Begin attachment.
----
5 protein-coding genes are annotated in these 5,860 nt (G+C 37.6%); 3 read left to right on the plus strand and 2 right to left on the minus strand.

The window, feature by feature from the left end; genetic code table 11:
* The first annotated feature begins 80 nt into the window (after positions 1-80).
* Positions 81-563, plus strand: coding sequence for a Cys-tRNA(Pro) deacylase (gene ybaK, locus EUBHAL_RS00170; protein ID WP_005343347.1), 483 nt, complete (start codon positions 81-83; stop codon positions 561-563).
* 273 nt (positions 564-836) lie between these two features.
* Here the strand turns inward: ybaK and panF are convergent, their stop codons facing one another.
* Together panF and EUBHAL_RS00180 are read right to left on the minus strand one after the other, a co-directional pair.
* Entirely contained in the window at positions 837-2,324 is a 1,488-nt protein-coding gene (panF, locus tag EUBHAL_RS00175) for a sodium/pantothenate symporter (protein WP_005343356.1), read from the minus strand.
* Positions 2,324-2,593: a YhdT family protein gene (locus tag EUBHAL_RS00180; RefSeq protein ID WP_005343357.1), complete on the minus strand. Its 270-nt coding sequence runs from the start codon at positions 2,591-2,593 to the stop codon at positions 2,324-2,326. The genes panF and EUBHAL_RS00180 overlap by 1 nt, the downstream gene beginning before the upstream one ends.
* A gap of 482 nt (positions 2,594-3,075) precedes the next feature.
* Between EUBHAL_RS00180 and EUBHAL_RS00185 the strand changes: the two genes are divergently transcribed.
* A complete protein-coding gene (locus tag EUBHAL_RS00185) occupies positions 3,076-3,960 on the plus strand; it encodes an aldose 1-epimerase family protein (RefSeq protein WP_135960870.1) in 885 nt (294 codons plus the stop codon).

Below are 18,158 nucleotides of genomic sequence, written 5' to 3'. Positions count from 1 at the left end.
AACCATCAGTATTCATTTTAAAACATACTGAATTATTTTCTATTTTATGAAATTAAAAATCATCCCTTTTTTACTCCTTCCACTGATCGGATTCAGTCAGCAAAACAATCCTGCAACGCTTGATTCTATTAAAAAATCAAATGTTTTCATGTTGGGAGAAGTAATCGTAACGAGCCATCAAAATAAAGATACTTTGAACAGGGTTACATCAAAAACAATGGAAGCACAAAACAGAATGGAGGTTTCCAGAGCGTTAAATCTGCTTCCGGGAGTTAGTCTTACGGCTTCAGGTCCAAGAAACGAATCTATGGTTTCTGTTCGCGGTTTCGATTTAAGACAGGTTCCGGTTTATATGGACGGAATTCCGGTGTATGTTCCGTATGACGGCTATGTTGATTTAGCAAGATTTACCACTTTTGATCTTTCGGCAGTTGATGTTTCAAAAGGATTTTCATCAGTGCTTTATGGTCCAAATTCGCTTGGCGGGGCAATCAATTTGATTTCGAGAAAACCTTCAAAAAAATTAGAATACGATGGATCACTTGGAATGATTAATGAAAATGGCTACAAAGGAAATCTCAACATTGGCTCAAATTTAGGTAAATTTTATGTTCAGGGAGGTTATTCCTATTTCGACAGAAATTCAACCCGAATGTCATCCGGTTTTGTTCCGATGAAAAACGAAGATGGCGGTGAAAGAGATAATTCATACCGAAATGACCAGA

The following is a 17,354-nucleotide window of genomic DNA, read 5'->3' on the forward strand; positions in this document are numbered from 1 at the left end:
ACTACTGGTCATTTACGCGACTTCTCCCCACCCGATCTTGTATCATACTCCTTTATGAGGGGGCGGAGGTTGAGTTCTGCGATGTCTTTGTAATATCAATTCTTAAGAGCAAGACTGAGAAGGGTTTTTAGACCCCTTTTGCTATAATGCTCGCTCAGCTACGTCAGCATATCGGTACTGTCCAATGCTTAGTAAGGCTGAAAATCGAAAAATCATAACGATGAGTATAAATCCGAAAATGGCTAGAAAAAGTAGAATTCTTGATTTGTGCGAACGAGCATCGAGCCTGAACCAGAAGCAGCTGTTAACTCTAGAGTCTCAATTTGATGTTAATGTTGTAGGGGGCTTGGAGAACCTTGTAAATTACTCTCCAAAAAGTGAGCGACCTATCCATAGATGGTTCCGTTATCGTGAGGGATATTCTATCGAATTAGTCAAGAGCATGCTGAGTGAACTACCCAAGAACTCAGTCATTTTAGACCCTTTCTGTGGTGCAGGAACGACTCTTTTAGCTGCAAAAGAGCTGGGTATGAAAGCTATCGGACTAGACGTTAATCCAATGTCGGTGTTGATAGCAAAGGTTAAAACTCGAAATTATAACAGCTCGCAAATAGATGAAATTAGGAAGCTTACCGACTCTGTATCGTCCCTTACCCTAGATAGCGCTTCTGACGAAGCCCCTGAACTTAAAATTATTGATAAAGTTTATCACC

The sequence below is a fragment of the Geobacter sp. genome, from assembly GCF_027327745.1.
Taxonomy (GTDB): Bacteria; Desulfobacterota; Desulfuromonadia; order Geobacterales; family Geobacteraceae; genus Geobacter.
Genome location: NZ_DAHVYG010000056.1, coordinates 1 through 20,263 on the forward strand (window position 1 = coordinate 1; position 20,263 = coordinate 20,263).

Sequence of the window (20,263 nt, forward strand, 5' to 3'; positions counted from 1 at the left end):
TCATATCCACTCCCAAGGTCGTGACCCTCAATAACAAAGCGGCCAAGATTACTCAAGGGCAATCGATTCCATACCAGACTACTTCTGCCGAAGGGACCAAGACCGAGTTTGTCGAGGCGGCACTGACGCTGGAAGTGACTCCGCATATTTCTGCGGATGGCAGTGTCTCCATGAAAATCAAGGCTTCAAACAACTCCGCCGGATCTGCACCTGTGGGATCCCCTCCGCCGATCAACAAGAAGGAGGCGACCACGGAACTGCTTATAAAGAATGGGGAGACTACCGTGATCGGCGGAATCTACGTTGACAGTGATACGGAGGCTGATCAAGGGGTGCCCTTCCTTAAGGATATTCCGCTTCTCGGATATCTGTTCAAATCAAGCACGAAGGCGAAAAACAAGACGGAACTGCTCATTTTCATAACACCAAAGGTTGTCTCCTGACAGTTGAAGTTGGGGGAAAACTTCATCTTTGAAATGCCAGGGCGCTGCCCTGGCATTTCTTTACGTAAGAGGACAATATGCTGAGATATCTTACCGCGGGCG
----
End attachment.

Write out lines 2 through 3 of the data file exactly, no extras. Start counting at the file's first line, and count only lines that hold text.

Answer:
The window, feature by feature from the left end; genetic code table 11:
* The first annotated feature begins 80 nt into the window (after positions 1-80).